The opening panel of BEA's day of educational programming, “The Value of the Book,” certainly demonstrated that there is value in the book—but those who are leading the industry have wildly varying opinions of what that value is, and how best to exploit it.
Within the first 20 seconds of his introduction, Farrar, Straus & Giroux president Jonathan Galassi, who moderated, brought up what would turn out to be the issue of the morning: how the industry should navigate the “bumpy landscape” of e-books. That quickly led to a heated debate about piracy, with author Scott Turow—who was recently named president of the Authors Guild—calling piracy an “enormous” risk, one that should be at the forefront of publishers’ minds. Speaking to the rest of the panel—which included Workman group publisher Bob Miller, ICM executive v-p Esther Newberg, Ingram CEO Skip Prichard, Penguin Group CEO David Shanks, and American Booksellers Association CEO Oren Teicher—Turow said, “You guys have got to do a better job.” Prichard, however, noted that most books that are pirated today are being scanned in from paper editions, and that e-books “did not cause piracy.”
Prichard, along with Miller, seemed to be more pro-e-book than the other panelists, and Teicher repeatedly urged publishers to be “format neutral” so that booksellers can serve readers in a number of ways. Galassi and Turow criticized Amazon for simultaneously releasing print and e-editions of certain books. “It was a mistake,” said Galassi, to which Miller responded: “It’s pretty hard to go back now.” And when Newberg brought up all the enhancements that can be made to e-books, especially on the iPad, Galassi retorted, “Who has time to enhance an e-book? [With all the links to external websites], you could be in an e-book forever.” Shanks had little to say about e-books in general, continually noting that print books still make up "90-plus-percent of our business."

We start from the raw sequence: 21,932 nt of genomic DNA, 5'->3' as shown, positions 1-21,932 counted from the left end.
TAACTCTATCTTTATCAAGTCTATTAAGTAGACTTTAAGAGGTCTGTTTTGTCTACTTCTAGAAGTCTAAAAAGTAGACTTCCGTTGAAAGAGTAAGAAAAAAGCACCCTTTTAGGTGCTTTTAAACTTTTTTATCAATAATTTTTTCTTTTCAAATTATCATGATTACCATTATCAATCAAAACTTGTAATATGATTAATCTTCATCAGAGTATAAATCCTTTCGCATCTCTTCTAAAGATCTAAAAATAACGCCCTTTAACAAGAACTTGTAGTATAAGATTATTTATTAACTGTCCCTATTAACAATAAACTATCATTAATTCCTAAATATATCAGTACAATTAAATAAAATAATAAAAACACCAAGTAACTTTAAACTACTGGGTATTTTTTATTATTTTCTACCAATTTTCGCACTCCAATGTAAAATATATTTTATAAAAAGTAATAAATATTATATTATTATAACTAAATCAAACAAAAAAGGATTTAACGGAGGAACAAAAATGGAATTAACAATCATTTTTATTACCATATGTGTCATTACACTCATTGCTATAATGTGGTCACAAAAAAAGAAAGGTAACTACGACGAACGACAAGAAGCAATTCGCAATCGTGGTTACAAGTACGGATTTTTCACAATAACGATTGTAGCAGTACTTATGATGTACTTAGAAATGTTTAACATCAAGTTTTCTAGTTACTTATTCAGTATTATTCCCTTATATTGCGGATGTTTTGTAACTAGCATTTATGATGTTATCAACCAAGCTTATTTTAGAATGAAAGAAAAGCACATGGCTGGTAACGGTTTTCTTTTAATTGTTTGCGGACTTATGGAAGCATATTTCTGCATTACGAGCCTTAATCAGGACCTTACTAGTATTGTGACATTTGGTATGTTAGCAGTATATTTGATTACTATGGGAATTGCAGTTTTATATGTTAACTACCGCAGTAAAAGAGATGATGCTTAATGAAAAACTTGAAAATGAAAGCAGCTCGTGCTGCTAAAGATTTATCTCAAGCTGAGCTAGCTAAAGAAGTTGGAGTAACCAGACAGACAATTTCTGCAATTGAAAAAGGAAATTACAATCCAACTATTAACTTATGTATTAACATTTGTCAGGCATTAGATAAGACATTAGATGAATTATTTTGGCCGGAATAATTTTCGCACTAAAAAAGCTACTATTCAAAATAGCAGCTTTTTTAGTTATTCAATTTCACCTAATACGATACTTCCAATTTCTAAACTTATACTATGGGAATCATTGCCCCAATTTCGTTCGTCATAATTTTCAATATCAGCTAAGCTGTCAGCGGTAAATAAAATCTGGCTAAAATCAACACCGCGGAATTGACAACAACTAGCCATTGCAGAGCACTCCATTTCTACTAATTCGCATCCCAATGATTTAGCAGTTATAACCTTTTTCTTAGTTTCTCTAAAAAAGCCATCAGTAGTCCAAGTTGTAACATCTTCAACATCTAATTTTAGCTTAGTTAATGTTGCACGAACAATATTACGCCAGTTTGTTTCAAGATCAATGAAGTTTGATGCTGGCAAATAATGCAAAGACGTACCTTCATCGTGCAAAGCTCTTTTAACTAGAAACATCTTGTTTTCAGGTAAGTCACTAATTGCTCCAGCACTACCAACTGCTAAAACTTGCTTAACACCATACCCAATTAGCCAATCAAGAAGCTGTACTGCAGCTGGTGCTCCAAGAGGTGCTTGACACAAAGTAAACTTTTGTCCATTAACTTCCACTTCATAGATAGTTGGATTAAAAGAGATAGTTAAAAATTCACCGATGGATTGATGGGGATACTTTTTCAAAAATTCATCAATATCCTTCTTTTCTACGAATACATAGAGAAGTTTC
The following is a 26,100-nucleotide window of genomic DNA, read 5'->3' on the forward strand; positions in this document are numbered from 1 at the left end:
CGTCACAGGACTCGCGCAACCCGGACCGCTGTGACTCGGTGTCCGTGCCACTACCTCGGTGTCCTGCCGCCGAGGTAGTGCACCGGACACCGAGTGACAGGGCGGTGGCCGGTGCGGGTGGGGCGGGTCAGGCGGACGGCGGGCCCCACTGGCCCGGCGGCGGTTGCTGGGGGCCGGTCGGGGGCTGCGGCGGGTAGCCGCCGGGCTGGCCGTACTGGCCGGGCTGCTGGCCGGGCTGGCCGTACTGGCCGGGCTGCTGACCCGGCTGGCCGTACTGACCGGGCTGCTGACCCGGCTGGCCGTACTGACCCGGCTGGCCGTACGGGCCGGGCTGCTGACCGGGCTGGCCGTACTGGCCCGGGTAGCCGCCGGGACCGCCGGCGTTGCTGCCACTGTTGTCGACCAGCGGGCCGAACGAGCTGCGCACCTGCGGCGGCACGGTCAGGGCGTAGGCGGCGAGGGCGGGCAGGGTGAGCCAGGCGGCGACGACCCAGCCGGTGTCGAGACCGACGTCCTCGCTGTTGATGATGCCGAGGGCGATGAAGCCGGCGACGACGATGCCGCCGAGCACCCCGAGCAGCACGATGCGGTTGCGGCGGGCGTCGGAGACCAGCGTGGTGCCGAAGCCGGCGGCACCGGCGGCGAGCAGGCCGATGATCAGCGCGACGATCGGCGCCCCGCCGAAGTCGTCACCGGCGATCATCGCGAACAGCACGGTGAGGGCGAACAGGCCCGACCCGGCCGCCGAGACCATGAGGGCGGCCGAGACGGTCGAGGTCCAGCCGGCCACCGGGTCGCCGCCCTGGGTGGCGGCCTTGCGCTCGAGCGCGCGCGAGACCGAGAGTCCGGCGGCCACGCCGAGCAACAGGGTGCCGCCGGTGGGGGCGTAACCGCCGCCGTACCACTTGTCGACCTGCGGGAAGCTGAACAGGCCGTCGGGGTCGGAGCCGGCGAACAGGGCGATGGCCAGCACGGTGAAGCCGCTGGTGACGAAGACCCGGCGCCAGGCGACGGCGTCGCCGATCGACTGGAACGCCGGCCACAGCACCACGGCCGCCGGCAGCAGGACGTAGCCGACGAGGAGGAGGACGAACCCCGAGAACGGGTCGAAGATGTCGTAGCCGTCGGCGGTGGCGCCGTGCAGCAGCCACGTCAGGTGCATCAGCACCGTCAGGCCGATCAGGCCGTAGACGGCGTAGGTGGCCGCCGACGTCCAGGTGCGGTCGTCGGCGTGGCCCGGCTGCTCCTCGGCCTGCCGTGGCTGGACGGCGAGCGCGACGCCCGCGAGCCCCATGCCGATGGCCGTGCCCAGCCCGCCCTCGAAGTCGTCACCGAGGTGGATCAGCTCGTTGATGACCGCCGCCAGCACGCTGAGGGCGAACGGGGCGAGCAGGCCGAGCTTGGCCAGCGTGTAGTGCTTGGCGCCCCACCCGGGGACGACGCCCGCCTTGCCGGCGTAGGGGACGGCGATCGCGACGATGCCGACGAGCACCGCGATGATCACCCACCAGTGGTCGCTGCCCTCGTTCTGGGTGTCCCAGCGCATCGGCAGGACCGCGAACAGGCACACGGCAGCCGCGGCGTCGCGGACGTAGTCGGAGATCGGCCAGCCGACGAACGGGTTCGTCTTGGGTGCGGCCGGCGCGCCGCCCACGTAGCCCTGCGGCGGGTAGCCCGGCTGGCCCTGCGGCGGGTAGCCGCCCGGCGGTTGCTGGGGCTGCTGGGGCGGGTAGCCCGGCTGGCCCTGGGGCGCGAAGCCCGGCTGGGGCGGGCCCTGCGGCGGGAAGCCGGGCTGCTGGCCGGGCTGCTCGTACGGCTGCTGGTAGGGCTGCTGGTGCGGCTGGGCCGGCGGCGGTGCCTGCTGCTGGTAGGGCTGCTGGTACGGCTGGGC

Getting back to the panel’s official subject—what the value of a book is in today’s market—Newberg mentioned a new Steve Martin novel that Grand Central is publishing this fall, An Object of Beauty. With its vellum pages and high-quality jacket, Newberg said the book must have cost Hachette a fortune to produce. Yet she was confident that “if you make a beautiful product, they will come.” Prichard disagreed. “People around books care [about that sort of thing], but the vast majority of readers don’t.”